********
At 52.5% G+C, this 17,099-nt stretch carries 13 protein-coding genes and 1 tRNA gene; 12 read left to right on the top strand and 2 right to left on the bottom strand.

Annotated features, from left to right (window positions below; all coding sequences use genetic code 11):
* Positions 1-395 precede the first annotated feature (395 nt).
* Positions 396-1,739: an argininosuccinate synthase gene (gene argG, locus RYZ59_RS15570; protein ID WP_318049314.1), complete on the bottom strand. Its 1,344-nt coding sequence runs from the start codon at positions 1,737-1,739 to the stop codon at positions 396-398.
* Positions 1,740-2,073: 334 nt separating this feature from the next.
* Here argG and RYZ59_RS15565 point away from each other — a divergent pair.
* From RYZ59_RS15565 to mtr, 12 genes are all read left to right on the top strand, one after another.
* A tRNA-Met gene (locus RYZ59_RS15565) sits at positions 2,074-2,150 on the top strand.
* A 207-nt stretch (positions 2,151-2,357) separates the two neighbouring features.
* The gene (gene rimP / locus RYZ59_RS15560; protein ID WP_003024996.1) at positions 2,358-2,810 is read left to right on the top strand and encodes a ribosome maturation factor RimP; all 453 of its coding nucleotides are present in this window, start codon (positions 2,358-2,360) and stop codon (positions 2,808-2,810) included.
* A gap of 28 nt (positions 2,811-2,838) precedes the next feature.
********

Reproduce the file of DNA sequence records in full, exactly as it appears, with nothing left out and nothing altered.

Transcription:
At 52.5% G+C, this 17,099-nt stretch carries 13 protein-coding genes and 1 tRNA gene; 12 read left to right on the top strand and 2 right to left on the bottom strand.

Annotated features, from left to right (window positions below; all coding sequences use genetic code 11):
* Positions 1-395 precede the first annotated feature (395 nt).
* Positions 396-1,739: an argininosuccinate synthase gene (gene argG, locus RYZ59_RS15570; protein ID WP_318049314.1), complete on the bottom strand. Its 1,344-nt coding sequence runs from the start codon at positions 1,737-1,739 to the stop codon at positions 396-398.
* Positions 1,740-2,073: 334 nt separating this feature from the next.
* Here argG and RYZ59_RS15565 point away from each other — a divergent pair.
* From RYZ59_RS15565 to mtr, 12 genes are all read left to right on the top strand, one after another.
* A tRNA-Met gene (locus RYZ59_RS15565) sits at positions 2,074-2,150 on the top strand.
* A 207-nt stretch (positions 2,151-2,357) separates the two neighbouring features.
* The gene (gene rimP / locus RYZ59_RS15560; protein ID WP_003024996.1) at positions 2,358-2,810 is read left to right on the top strand and encodes a ribosome maturation factor RimP; all 453 of its coding nucleotides are present in this window, start codon (positions 2,358-2,360) and stop codon (positions 2,808-2,810) included.
* A gap of 28 nt (positions 2,811-2,838) precedes the next feature.